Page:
Class Description

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This advanced CE Course for licensed massage therapists provides an in-depth look into acupressure:

Many of us got into the field of massage therapy because we wanted to help people feel better. Chances are good that when you had aches and pains of your own, you would rub and massage them to alleviate the discomfort. Friends and family probably turned to you for some much needed TLC also and eventually, you realized you have a gift and went to massage school to learn more. Turns out that there are wide ranges of healing modalities available that can help clients feel better. One of those modalities is Acupressure.

Please note – this 12 CE course is much more advanced than our other courses, so you’ll need to set aside plenty of time to learn and study. If your license is about to expire, we recommend our other courses as a faster way to renew your license.

CE Broker Course #20-557203


Class Objective

This online class was developed to educate Licensed Massage Therapists on the uses of acupressure in their massage therapy practice. It is our hope that this material will be interesting, educational and a valuable resource to assist you with your massage therapy clients. Acupressure is a powerful healing agent and can greatly enhance your massage practice in treating pain, stress and general relaxation. It is also a wonderful tool for self-care. This advanced acupressure course focuses on acupressure for many pain syndromes, immune support, digestive issues, stress relief and a myriad of other symptoms.

Class Outline

  • Introduction to Acupressure
  • Rise of Complementary Alternative Medicine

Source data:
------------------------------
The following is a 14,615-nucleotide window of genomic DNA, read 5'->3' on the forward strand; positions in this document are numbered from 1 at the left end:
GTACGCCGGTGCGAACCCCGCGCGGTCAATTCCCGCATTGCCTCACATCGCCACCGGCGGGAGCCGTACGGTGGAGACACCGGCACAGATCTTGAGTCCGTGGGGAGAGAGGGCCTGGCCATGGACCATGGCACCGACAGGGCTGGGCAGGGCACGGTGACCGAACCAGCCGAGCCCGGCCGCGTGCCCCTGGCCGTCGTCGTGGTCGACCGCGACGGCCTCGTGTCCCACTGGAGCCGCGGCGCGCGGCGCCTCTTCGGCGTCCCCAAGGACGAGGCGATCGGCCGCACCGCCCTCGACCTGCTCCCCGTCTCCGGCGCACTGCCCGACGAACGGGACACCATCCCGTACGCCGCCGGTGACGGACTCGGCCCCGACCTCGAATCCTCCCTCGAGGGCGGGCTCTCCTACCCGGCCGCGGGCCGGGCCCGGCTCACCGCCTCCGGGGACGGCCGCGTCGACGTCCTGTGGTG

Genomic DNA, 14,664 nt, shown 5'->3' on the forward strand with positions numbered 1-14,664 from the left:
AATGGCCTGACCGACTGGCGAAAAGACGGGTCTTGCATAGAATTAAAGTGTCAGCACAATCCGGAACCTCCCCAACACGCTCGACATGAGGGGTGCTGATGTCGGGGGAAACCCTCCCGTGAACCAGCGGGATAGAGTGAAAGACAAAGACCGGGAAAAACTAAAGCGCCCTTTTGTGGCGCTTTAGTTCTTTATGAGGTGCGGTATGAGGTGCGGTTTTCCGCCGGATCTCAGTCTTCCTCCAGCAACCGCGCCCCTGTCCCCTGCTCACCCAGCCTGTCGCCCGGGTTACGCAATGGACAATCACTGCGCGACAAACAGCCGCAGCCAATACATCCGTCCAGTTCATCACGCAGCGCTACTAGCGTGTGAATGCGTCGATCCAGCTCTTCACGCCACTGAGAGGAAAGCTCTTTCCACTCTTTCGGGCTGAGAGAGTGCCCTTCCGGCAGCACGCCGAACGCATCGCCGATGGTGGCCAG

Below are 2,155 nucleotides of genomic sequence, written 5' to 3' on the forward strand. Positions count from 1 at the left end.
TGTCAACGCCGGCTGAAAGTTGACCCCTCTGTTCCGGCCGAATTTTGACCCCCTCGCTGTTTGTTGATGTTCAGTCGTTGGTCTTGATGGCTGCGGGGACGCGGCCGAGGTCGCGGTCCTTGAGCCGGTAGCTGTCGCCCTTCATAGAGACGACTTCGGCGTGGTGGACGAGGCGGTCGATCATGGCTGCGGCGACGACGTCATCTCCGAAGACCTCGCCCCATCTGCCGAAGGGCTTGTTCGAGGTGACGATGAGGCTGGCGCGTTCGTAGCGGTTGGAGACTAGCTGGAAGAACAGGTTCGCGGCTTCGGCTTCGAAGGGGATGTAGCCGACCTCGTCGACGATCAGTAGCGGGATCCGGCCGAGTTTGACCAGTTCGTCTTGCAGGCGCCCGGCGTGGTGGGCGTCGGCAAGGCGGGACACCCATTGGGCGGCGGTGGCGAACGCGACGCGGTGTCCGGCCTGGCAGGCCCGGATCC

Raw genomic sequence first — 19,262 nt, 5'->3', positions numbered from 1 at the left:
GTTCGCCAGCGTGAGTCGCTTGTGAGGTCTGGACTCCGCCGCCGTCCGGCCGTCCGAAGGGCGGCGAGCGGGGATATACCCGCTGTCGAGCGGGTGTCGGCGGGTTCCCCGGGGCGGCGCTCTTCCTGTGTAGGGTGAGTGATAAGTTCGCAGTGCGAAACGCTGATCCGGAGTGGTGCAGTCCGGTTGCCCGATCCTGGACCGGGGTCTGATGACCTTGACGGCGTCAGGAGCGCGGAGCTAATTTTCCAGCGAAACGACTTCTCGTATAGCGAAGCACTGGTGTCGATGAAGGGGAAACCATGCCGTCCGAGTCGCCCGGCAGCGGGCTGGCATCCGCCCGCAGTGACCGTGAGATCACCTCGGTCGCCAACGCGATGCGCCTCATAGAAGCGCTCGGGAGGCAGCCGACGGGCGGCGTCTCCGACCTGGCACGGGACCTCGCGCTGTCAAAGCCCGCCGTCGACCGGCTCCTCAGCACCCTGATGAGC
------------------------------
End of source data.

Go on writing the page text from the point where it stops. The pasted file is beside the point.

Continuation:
• Acupressure Research
  • Traditional Chinese Medicine History
  • How Acupressure Works
  • Traditional Chinese Medicine Theory
  • Channel/Meridian Theory
  • Five-Element Theory
  • Proportional Measurement/Acupressure Techniques
  • Performing Acpressure
  • Point Locations
  • Lung Channel
  • Large Intestine Channel
  • Stomach Channel
  • Spleen Channel
  • Heart Channel
  • Small Intestine
  • Bladder Channel
  • Kidney Channel
  • Pericarium Channel
  • San Jiao Channel
  • Gallbladder Channel
  • Liver Channel
  • Ren Channel
  • DU Channel
  • Extra Points
  • Point Combinations
  • Conclusion
  • References
  • Open-book exam

Sample Course Text

Qi flows in a precise manner through the twelve regular channels. As a general concept, Qi flows from the chest area along the three arm Yin channels (Lung, Pericardium, and Heart) to the hands. There they connect with the three paired arm Yang channels (Large Intestine, San Jiao and Small Intestine) and flow upward to the head. In the head they connect with their three corresponding leg Yang Channels (Stomach, Gall Bladder and Bladder) and flow down the body to the feet. In the feet they connect with their corresponding leg Yin channels (Spleen, Liver, Kidney) and flow up again to the chest to complete the cycle of Qi.

Sample Assessment Question

Your client is complaining of extreme fatigue and seems very weak. A good set of acupoints to provide acupressure might be:

  • A. Points on the San Jiao channel
  • B. Jian Jing points
  • C. Yin points
  • D. Ren Channel points

Ready to take this class?

Advanced Acupressure & Chinese Medicine

12 CE Credits for $49.00

$39.00 In stock
Melissa Wood, ND